Greatsword (Strength C / Dexterity E)
Now the greatsword requires good Dexterity for maximum effect. Nice!


As you can see, I used only the letters B, C and E. You can easily add "Strength D/Dexterity D" to some weapons that require an equal amount of Strength and Dexterity, and even "Strength A" for GIANT weapons.

Maybe SIMPLE weapons would have Strength D as an option, to allow Strength 9 wizards to cause damage without a penalty.

Two weapon fighting? Maybe Strength letters get degraded by one level in the main hand, two levels in the off hand... Or something. The ideal is that Dexterity scaling allows dexterous characters to gain more benefits form dual wielding.

Ranged Weapons? Let us give them some Strength scaling, shall we? Or try this.

In Dark Souls, some weapons scale with "mental" abilities. A nice addition to spellcasters! Or check this out.

The 3/4, 2/3, 1/2, 1/3, 1/4 progression is arbitrary: you could easily use something less extreme (for example, 0.7, 0.6, 05., 0.4, 0.3).

Here is a smoother table if you want it. I think I actually prefer this one:

8 -1 -1 -1 -1 -1
9 -1 -1 -1 0 0
10 0 0 0 0 0
11 1 1 0 0 0
12 1 1 1 1 1
13 2 2 1 1 1
14 3 2 2 2 1
15 3 3 2 2 1
16 4 4 3 2 2
17 5 4 3 3 2
18 6 5 4 3 2
19 6 5 4 4 3
20 7 6 5 4 3
21 8 7 5 4 3
22 8 7 6 5 4
23 9 8 6 5 4
24 10 8 7 6 4

Sunday, April 15, 2018

Encumbrance armor - minor update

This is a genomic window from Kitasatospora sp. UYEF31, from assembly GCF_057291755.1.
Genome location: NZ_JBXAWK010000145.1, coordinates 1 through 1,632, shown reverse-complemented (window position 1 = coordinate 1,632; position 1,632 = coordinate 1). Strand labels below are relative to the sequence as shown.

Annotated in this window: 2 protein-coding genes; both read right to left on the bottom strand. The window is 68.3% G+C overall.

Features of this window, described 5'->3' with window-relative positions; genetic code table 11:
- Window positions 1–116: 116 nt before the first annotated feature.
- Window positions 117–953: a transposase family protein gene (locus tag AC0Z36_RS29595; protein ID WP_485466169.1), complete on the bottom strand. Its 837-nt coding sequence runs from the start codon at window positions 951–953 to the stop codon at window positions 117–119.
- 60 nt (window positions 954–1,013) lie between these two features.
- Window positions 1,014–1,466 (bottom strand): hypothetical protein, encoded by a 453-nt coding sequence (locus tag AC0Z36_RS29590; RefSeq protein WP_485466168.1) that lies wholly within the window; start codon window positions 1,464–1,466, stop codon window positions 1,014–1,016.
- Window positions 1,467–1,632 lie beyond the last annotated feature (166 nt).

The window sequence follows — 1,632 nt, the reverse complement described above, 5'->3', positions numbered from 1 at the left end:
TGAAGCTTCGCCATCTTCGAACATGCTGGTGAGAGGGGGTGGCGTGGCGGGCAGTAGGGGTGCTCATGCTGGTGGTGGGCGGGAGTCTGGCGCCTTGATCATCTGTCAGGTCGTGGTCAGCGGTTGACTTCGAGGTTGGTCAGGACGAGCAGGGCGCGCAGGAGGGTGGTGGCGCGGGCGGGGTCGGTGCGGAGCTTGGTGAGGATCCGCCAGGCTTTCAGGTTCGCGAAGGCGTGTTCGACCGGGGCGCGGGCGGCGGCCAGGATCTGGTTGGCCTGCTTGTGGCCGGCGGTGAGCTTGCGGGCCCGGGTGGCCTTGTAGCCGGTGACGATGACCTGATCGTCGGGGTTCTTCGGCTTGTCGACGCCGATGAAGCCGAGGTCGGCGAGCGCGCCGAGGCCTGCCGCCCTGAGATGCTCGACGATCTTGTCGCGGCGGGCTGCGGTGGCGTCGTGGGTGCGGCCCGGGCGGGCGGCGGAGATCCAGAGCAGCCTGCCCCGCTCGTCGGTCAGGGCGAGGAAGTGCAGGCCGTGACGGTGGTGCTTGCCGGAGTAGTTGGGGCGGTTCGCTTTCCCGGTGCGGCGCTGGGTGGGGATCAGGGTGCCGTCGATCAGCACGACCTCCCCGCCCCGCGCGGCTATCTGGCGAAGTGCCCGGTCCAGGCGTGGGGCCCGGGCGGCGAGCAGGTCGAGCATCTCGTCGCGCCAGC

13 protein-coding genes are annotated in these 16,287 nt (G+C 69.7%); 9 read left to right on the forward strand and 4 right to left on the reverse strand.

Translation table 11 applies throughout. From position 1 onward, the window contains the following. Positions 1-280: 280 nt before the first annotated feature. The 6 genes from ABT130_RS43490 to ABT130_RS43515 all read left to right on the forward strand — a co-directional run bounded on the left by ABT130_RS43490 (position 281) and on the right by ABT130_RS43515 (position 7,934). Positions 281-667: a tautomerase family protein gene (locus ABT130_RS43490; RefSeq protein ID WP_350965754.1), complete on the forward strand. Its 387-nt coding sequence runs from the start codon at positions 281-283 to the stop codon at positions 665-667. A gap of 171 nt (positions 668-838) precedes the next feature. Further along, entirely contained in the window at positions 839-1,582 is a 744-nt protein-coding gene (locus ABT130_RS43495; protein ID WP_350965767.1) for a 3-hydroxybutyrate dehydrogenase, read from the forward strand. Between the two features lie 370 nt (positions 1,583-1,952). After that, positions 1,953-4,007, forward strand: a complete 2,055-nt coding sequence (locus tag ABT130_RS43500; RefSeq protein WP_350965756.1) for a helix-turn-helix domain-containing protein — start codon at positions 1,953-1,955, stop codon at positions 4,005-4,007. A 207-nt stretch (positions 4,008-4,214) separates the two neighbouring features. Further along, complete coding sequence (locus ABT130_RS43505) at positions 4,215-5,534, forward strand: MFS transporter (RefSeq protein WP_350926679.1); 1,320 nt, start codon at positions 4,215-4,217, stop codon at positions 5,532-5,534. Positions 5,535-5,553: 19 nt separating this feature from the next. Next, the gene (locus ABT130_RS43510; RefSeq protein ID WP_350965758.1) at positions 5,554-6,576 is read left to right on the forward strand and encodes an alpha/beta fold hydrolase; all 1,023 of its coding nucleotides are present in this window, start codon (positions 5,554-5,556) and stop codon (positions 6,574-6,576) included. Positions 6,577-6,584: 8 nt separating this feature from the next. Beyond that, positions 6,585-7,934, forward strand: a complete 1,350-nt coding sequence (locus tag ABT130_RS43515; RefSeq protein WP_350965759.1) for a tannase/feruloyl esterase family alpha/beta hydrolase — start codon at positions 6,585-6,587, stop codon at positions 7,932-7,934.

As I mentioned in my post about "encumbrance armor", the idea, as written, is a bit prone to abuse.

To avoid all PCs to walking around in heavy armor, 5e limits the three heaviest kinds of armor to PCs that have minimum strength of 13 or 15.

Heavy Armor
Ring Mail30 gp14Disadvantage40 lb.
Chain Mail75 gp16Str 13Disadvantage55 lb.
Splint200 gp17Str 15Disadvantage60 lb.
Plate1,500 gp18Str 15Disadvantage65 lb.

There is no rhyme or reason to these numbers, apparently. A Str 12/13/14/15 would make a lot more sense and work perfectly well for gaming reasons.

But why not make Strength requirements for ALL kinds of armor? This is an idea I've got from Dragon Heresy. But I prefer formulas to tables. So:

The maximum number of slots you can fill with armor (including shields) is equal to half your Strength score (rounded up); otherwise, the armor reduces your speed by (at least) 10 feet.
Crisis averted!

This works quite well. For starters, to wear the equivalent of plate armor (AC 18), you'd need... Str 15!

This also bars anyone with Str less than 9 to have AC 15 armor, although light armor (and most kinds of medium armor) is still available for (almost) everybody that has proficiency in it.

You also require a bit extra Strength for using shields, which makes sense IMO, although you could always stick to the original rules and say shields have no Str requirements.

You don't have to apply this rule to monsters - maybe armor is lighter for them because of their dimensions - although it seems to work well enough as written.